WTI crude oil prices are trading in a relatively tight range between $45 and $50 per barrel. With oil futures, contract prices fluctuate wildly depending on issues such as supply and demand, inventory and the performance of oil ETFs. WTI oil futures prices have been moving lower on the back of rising inventory levels in the US. As at 14 October 2015 the API report concluded that oil inventories fell by 1.2 million barrels for the week ending on Friday, 2 October 2015. The report issued on 15 October reflected a 0.5% decrease in the price of WTI crude oil to $46.38 and a 0.8% decrease in the price of Brent crude oil to $47.87. Louisiana Light crude oil was trading -1.0% lower for the week at $47.26.
US domestic production of crude oil was listed by the EIA (Energy Information Administration) at 9.096 million barrels on 9 October 2015, down for the week. The total crude oil and petroleum products as at 9 October 2015 was 2,002,084 (thousand), and crude oil including SPR was listed at 1,163,687 (thousand). The US currently has 29.8 days of supply based on its current inventories, higher than at any point since the 4th September 2015. US total crude oil and products exports were fixed at 4,561 (thousand) for the past three reporting periods. Crude oil alone was recorded at 526 (thousand) for the same period under consideration. In terms of US crude oil imports, the figure increased from 6,542 (thousand) on October 2, 2015 to 4,849 on October 9, 2015.
Oil and Gasoline Prices.
The EIA compiled comparative graphics of the 2013/14 retail prices for gasoline vs the 2014/15 prices. The results confirm what all binary options traders already know: gasoline prices have greatly receded on the back of an oversupply of crude oil, slowing demand from China and the competition between Brent crude oil and WTI crude oil, among others. The increased supply on the global markets has made it virtually impossible for the price of crude oil to rise without increasing the demand or the price of it. The disparity between the two metrics was most pronounced in February 2015 when the price was trading just shy of $2 per gallon. The price has been consistently moving higher as the equilibrium price point finds a new level where diminishing supply meets demand. For the week ending 12 October, the retail price of gasoline per gallon was $2.337, up $0.019. However, the price remains $0.870 down for the year. The average price in the US for crude oil was last recorded at $2.34 per gallon for the week ending October 12, 2015.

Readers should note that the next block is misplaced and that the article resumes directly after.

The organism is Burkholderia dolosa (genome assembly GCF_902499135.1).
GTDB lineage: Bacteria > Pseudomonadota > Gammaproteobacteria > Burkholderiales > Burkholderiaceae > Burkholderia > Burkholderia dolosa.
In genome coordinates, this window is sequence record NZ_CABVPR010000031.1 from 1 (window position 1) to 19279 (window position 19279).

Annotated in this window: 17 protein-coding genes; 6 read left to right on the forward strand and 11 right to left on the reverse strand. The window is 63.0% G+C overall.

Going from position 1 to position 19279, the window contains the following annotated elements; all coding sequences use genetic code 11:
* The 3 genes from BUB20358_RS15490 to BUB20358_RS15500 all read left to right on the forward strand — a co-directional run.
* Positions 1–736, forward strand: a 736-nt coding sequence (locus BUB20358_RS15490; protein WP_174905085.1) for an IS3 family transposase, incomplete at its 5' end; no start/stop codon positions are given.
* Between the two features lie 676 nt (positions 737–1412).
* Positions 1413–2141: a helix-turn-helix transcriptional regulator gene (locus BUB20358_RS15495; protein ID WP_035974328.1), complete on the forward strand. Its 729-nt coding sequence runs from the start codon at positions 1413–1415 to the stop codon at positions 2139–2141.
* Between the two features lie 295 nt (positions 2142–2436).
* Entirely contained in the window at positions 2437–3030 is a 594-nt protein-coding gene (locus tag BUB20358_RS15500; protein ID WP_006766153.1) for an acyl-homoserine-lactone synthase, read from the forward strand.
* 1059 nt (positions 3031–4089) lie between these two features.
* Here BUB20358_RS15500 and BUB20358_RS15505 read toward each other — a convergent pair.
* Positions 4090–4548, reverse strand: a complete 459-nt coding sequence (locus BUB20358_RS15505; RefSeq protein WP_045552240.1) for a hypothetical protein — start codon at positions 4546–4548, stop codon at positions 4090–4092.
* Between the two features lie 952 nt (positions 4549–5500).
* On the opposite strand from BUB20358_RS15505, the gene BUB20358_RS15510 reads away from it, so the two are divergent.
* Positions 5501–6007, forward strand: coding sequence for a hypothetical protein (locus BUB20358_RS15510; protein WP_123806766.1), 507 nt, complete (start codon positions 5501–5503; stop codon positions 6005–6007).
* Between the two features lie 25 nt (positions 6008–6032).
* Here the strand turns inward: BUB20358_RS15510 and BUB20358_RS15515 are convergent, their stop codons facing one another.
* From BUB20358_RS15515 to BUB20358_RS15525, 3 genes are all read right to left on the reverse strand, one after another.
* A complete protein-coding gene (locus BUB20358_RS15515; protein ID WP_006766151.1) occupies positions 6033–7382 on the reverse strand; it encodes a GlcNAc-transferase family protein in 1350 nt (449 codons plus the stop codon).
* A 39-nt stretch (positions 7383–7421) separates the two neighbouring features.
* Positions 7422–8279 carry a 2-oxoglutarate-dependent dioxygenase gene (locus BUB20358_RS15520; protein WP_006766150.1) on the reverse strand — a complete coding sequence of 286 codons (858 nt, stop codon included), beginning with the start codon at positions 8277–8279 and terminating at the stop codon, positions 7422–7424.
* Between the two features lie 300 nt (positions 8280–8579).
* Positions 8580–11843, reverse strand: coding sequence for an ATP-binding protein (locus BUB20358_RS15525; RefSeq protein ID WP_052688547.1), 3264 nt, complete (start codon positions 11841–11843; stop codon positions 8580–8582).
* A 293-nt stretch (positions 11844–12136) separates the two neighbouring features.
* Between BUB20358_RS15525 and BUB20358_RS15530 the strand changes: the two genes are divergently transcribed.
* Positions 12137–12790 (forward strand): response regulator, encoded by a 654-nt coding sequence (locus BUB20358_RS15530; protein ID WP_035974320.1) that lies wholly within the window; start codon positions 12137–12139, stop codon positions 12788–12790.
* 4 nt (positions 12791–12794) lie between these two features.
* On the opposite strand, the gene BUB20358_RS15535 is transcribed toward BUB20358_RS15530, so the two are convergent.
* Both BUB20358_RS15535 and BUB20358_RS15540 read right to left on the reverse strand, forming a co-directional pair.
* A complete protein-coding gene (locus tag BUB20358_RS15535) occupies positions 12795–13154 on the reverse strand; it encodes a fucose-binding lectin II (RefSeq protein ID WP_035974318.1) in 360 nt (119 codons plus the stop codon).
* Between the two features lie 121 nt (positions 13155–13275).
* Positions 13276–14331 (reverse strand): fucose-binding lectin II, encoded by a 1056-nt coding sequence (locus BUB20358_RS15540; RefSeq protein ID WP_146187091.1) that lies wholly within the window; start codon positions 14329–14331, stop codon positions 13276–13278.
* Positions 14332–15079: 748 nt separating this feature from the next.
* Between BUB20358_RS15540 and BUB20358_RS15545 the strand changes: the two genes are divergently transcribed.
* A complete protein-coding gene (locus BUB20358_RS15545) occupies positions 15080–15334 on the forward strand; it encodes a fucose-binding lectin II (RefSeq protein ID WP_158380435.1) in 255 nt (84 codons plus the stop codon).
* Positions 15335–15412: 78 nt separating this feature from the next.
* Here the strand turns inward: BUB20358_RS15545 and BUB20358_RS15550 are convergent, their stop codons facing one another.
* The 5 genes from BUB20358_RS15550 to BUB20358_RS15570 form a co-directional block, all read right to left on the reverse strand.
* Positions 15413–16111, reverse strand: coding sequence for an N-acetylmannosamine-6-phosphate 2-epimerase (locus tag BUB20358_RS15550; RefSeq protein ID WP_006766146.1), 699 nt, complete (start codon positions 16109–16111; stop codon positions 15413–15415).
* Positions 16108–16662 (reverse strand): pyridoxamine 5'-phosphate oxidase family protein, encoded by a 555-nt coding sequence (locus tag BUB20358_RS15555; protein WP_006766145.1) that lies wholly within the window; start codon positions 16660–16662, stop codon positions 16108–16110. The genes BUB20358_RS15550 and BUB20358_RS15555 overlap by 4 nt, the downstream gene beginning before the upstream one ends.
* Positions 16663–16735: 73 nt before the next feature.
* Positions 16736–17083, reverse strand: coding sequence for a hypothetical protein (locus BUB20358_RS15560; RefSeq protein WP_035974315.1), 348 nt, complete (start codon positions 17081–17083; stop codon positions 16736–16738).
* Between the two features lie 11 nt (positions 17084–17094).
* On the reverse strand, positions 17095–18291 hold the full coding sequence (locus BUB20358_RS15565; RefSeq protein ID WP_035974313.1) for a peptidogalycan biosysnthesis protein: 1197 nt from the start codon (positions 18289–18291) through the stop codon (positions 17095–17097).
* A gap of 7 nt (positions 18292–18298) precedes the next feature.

Futures prices for crude oil are also trailing lower on the markets. The 2013/14 price of Crude oil futures was hovering above $95 per barrel. That has dropped precipitously to under $50 per barrel for the 2014/2015 period. Futures prices for crude oil for the week ending 9 October were at $49.63, up $4.09 for the period. However the price of crude oil remains $36.19 lower for the year. Maintenance can interrupt the supply of crude oil on the markets, but contingency plans are often put into operation to avoid such eventualities. Supply reductions in crude oil result in price increases, ceterus paribus. The US has multiple sources of gasoline and distillate supply, including imports from around the world, pipelines from the Midwest, pipelines from the Gulf Coast, and imports from across the Atlantic basin. The west coast of the US is particularly vulnerable to supply shortages since it is so far away from supplies. The vast majority of East Coast gasoline consumption comes from Western Europe, Canada and Mexico, and Asia/Oceania.
Projections for Crude Oil Prices.
Past performance may well prove to be a barometer of future performance with regards to the price of crude oil. In 2013, WTI Crude was trading at $97.98 per barrel. That decreased to $93.17 in 2014 and dropped to $49.53 by 2015. The price of WTI and Brent Crude oil is expected to rise in 2016. The short-term projection for energy consumption is forecast to decline between October 2015 and March 2016. During September 2015, North Sea Brent Crude oil prices were trading at $48 per barrel – up from $47 per barrel in August 2015.
The EIA is also forecasting a sharp decline in Crude oil prices by December 2015, when it believes that prices will fall to $2.03 per barrel. The reasons for this include the ongoing supply glut, the weaker USD and the Fed’s decision not to raise interest rates at this time. During September 2015, the total value of crude oil production declined by 120,000 barrels daily. These declines are likely to continue for several months into 2016. And this will likely result in WTI crude production levels of 8.9 million barrels per day in 2016 – down from 9.2 million barrels per day in 2015.
Over the years, there has been a sharp decline in the production of crude oil in the US. However, that trend has reversed and there is substantial development of America’s oil industry. Fracking and horizontal drilling are ways of reaching ever-deeper supplies of oil and gas from shale formations. These massive supplies of US crude oil have reduced American reliance on Middle Eastern oil. In terms of meeting the domestic demand, US crude oil production is confronting the challenges head on. Binary options trading sites have been particularly bearish in recent months vis-à-vis the price of oil. Put options are the order of the day as supply and inventory levels outstrip demand. Together with Canada, the US was producing 11 million barrels per day by 2013. That number is set to increase further over time.